What is it?
A series of moving images, typically paired with spoken word, music, or other audio, often for entertainment or educational purposes.
Why is it important?
People turn to video for everything from a quick laugh to learning a new skill. With each passing day it becomes easier to compose and deliver videos, making it a communication form for everyone.
Why does a technical communicator need to know this?
If you’ve ever tried to put together a piece of ready-to-assemble furniture or change your own spark plugs, you probably know the frustration that can come from not being able to actually see the hypothetical Tab A inserted into Slot B. When ideas and concepts are difficult to express with words and static images alone, consider using video to get your message across. Video enhances cognitive processing by providing context and detail that is lacking in other media. Video can be optimized for display on a wide variety of device types from large screen projection systems to handheld mobile devices.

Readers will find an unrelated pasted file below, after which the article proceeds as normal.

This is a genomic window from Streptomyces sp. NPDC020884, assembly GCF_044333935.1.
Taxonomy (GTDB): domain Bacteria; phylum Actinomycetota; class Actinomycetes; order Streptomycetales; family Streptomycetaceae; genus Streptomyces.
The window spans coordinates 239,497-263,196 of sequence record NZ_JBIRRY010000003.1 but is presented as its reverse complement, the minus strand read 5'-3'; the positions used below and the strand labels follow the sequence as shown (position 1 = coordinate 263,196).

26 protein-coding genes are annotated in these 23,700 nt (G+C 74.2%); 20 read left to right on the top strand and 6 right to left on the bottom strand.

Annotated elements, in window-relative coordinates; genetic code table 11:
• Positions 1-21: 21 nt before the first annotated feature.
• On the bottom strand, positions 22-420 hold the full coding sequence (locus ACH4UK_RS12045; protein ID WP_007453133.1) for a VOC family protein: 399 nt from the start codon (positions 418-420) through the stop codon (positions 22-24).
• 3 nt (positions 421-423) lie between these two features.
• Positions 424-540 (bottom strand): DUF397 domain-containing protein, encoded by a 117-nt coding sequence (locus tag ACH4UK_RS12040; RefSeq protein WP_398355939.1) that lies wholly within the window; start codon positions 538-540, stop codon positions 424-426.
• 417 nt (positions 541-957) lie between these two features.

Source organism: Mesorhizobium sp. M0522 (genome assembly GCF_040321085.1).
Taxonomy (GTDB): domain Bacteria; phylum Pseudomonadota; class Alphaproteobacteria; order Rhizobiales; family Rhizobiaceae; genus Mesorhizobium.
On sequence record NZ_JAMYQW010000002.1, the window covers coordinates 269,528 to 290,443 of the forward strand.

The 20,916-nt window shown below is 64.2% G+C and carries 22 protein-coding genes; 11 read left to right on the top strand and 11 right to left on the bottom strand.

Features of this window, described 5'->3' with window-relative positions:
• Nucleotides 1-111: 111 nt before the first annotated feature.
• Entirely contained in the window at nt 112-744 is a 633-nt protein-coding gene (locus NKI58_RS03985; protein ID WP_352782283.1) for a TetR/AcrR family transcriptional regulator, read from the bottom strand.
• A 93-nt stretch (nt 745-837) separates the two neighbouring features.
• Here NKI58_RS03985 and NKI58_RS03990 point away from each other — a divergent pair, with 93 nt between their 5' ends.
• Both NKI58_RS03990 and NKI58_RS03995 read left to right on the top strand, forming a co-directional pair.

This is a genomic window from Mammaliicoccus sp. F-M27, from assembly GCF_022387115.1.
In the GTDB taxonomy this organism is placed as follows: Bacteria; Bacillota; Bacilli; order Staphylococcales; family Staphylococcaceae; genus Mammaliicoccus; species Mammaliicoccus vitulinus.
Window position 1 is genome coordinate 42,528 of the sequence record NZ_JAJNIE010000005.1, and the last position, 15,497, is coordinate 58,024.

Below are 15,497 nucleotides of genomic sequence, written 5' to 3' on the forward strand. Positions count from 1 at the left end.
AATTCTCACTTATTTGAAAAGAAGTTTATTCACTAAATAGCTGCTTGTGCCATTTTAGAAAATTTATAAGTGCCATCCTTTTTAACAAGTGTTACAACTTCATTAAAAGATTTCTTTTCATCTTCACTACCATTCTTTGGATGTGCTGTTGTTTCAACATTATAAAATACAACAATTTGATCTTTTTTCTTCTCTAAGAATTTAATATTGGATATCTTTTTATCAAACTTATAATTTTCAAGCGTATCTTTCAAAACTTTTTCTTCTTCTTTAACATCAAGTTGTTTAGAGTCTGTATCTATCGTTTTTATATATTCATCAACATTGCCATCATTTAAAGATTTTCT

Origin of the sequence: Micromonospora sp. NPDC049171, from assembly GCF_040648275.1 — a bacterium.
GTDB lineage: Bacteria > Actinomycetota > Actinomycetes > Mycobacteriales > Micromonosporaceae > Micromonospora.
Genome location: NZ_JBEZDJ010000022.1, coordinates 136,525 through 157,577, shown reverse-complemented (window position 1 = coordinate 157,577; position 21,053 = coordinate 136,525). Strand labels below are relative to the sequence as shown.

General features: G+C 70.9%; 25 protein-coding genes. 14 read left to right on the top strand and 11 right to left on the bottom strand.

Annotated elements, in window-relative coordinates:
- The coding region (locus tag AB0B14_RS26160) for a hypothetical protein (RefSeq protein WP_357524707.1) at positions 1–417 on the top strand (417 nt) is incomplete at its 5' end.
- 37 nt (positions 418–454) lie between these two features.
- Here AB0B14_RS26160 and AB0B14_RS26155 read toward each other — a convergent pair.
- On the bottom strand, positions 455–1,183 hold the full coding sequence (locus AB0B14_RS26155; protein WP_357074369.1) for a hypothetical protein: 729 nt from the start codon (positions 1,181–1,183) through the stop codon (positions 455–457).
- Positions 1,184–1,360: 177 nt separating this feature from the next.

Topics like construction and vehicle repair are commonly cited as prime examples for using video, but instructional videos also play a key role in software training and developing workplace and leadership skills. Videos excel at expressing tone, demonstrating complex processes, and presenting abstract concepts.
However, be careful not to go overboard with video. Instructional videos are rarely a 1:1 replacement for guides and help documentation. They aren’t easily skimmable or searchable, unless accompanied by a transcription. Burying basic how-to information in a lengthy video tutorial doesn’t help someone who only needs to know one specific piece of information. Instead, use video strategically to complement other communication formats or as a powerful means to motivate and inspire.